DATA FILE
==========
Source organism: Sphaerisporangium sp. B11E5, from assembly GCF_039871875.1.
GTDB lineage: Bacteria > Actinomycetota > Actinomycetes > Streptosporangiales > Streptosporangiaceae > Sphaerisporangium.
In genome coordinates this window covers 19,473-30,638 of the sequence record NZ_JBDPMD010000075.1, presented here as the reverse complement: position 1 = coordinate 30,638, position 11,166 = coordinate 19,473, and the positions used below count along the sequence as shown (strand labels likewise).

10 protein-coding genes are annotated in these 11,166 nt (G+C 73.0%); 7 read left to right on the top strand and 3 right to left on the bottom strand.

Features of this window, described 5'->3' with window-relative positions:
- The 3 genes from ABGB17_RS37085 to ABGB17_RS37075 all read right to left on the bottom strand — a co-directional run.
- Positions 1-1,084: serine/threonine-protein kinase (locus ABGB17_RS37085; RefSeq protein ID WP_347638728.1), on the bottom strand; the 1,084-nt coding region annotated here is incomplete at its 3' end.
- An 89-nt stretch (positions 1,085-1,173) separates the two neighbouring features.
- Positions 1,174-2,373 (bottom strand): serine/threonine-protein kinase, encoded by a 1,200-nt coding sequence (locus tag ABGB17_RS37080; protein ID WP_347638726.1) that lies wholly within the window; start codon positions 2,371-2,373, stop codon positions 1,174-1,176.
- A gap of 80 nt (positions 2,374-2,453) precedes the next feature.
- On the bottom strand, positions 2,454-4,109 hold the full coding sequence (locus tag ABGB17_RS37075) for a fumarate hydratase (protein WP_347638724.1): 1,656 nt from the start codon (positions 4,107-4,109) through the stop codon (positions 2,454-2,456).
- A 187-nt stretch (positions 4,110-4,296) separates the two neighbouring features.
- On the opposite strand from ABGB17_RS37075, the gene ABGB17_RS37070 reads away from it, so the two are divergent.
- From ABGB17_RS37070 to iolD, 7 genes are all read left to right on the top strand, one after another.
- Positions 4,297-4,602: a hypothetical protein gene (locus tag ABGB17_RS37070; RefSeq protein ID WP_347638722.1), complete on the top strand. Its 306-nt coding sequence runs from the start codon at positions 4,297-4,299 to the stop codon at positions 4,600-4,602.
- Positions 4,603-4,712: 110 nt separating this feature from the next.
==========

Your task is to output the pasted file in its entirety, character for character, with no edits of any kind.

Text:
Source organism: Sphaerisporangium sp. B11E5, from assembly GCF_039871875.1.
GTDB lineage: Bacteria > Actinomycetota > Actinomycetes > Streptosporangiales > Streptosporangiaceae > Sphaerisporangium.
In genome coordinates this window covers 19,473-30,638 of the sequence record NZ_JBDPMD010000075.1, presented here as the reverse complement: position 1 = coordinate 30,638, position 11,166 = coordinate 19,473, and the positions used below count along the sequence as shown (strand labels likewise).

10 protein-coding genes are annotated in these 11,166 nt (G+C 73.0%); 7 read left to right on the top strand and 3 right to left on the bottom strand.

Features of this window, described 5'->3' with window-relative positions:
- The 3 genes from ABGB17_RS37085 to ABGB17_RS37075 all read right to left on the bottom strand — a co-directional run.
- Positions 1-1,084: serine/threonine-protein kinase (locus ABGB17_RS37085; RefSeq protein ID WP_347638728.1), on the bottom strand; the 1,084-nt coding region annotated here is incomplete at its 3' end.
- An 89-nt stretch (positions 1,085-1,173) separates the two neighbouring features.
- Positions 1,174-2,373 (bottom strand): serine/threonine-protein kinase, encoded by a 1,200-nt coding sequence (locus tag ABGB17_RS37080; protein ID WP_347638726.1) that lies wholly within the window; start codon positions 2,371-2,373, stop codon positions 1,174-1,176.
- A gap of 80 nt (positions 2,374-2,453) precedes the next feature.
- On the bottom strand, positions 2,454-4,109 hold the full coding sequence (locus tag ABGB17_RS37075) for a fumarate hydratase (protein WP_347638724.1): 1,656 nt from the start codon (positions 4,107-4,109) through the stop codon (positions 2,454-2,456).
- A 187-nt stretch (positions 4,110-4,296) separates the two neighbouring features.
- On the opposite strand from ABGB17_RS37075, the gene ABGB17_RS37070 reads away from it, so the two are divergent.
- From ABGB17_RS37070 to iolD, 7 genes are all read left to right on the top strand, one after another.
- Positions 4,297-4,602: a hypothetical protein gene (locus tag ABGB17_RS37070; RefSeq protein ID WP_347638722.1), complete on the top strand. Its 306-nt coding sequence runs from the start codon at positions 4,297-4,299 to the stop codon at positions 4,600-4,602.
- Positions 4,603-4,712: 110 nt separating this feature from the next.